El Salvador Mission District
In 1999, the UB churches of Nicaragua, Honduras, and the United States partnered to begin working in El Salvador. Honduras has provided oversight of the El Salvador Mission District.
In 2007, the Hondurans sent their best church planter, Rev. Gonzalo Alas (right), and his family to start a church planting movement in El Salvador. Rev. Alas had been working in the Copan region of Honduras where previously there were no UB churches. When he left Copan to go to El Salvador, 13 established churches and 5 church plants were functioning.
El Salvador is about the size of Massachusetts, and has about 6 million people.
Half of the people are Catholic, and a quarter are Protestant.
The History of El Salvador
El Salvador is the smallest, but most densely-populated, country in Central America, with 6.1 million people. It is also the only Central American country that doesn’t have a Caribbean coastline.
An expedition of Spanish conquistadors entered El Salvador in 1524, but were driven out two years later by an indigenous group called the Pipil, who had immigrated many years before from central Mexico and shared many characteristics of the Aztecs (including human sacrifice). The Spanish tried again in 1528, and succeeded.
The Spanish named the land “Province of Our Lord Jesus Christ, the Savior of the World.” It was later shorted to just “The Savior,” or El Salvador.
The Spanish ruled El Salvador for the next 300 years. Insurrections in 1811 and 1814 were put down. Finally, in 1821, Spain granted independence to the territories which now comprise Guatemala, El Salvador, Honduras, Nicaragua, Costa Rica, and southern Mexico.
While most other Central American countries joined the new First Mexican Empire, El Salvador declined, insisting on autonomy. Soldiers from Mexico marched to San Salvador and suppressed the dissent, but in 1823 the other Central American countries changed their mind about joining Mexico and instead formed a federation called the United Provinces of Central America. El Salvador joined the federation. When the federation dissolved in 1839, El Salvador was finally on its own.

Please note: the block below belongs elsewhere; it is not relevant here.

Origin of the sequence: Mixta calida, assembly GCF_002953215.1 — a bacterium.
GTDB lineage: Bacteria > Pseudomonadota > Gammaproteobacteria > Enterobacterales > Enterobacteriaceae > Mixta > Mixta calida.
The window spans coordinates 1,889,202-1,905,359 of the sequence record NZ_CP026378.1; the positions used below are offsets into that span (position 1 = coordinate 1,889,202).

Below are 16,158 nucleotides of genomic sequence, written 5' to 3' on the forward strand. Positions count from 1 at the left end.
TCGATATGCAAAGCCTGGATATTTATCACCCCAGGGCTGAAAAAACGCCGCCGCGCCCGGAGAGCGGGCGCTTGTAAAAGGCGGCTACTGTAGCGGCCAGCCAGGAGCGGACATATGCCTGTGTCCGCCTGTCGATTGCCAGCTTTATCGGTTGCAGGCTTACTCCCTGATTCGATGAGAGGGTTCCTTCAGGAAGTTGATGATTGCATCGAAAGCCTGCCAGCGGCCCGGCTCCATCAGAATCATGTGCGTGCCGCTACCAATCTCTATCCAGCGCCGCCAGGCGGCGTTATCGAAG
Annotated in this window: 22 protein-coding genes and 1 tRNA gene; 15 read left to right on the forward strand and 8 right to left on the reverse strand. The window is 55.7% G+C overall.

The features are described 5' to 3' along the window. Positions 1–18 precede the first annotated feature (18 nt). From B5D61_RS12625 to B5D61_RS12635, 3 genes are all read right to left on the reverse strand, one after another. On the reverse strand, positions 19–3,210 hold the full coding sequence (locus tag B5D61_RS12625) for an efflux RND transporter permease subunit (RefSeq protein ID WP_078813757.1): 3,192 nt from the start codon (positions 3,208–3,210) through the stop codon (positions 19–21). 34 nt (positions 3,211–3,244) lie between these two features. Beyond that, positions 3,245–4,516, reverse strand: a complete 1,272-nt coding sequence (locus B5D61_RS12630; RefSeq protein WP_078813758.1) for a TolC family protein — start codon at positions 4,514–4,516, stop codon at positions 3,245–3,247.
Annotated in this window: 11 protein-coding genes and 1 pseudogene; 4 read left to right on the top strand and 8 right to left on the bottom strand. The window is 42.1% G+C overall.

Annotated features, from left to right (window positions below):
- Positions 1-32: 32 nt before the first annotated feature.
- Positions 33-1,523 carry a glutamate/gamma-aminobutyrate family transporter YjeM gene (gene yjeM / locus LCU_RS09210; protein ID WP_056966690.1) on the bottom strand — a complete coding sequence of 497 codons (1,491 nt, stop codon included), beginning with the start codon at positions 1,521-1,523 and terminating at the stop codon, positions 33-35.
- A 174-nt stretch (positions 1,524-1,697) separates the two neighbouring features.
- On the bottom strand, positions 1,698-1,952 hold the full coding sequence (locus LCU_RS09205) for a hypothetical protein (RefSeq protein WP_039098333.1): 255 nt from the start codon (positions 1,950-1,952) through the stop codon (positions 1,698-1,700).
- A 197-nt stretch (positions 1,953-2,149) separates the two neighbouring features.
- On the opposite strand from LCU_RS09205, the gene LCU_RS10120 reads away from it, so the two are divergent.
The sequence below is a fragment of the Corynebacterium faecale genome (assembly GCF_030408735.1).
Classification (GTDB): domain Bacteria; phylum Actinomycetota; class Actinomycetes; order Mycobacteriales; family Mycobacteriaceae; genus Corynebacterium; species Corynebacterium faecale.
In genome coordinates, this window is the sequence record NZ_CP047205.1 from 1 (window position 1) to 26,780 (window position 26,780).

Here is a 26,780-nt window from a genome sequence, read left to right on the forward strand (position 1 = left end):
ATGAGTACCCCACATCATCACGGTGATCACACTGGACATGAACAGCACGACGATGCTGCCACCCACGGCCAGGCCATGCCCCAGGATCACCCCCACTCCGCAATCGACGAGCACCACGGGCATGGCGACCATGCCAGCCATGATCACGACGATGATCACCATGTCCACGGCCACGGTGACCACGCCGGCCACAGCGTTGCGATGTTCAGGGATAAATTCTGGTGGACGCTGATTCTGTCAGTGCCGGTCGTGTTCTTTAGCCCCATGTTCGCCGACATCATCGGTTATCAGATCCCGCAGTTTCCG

The dominance of coffee led to land being concentrated in the hands of a few families. This oligarchy ruled El Salvador for most of its history.
El Salvador has had a turbulent past—much more than its neighbors. There have been various revolutions and uprisings. In 1932, the government squashed a peasant uprising and then massacred up to 40,000 people, many of them indigenous people.
A guerilla movement arose in the 1970s and turned into a civil war which lasted 1980-1992. The war was touched off partly by the assassination in 1980 of Archbishop Oscar Romero, who had been speaking out against the government’s human rights abuses. Romero is now a national hero.
This civil war was fought mainly between the government and a coalition of five leftist and communist groups. It was one of the last battles of the Cold War, with Cuba and the USSR supporting the rebels (with weapons and otherwise), and the United States supporting the right-wing military government.
The war left 75,000 people dead; death squads ran rampant. A peace agreement was signed in 1992. The agreement included reducing the size of the Army, and dissolving the National Guard, the National Police, the Treasury Police, and the Civilian Defense paramilitary group. The president gained points when, after signing the agreement, he shook hands with the five guerilla commanders.
Reforms since the 1990s have improved social conditions and the country’s economy, which is growing steadily.
El Salvador is divided into 14 departments (or states), which are in turn divided into 262 municipalities.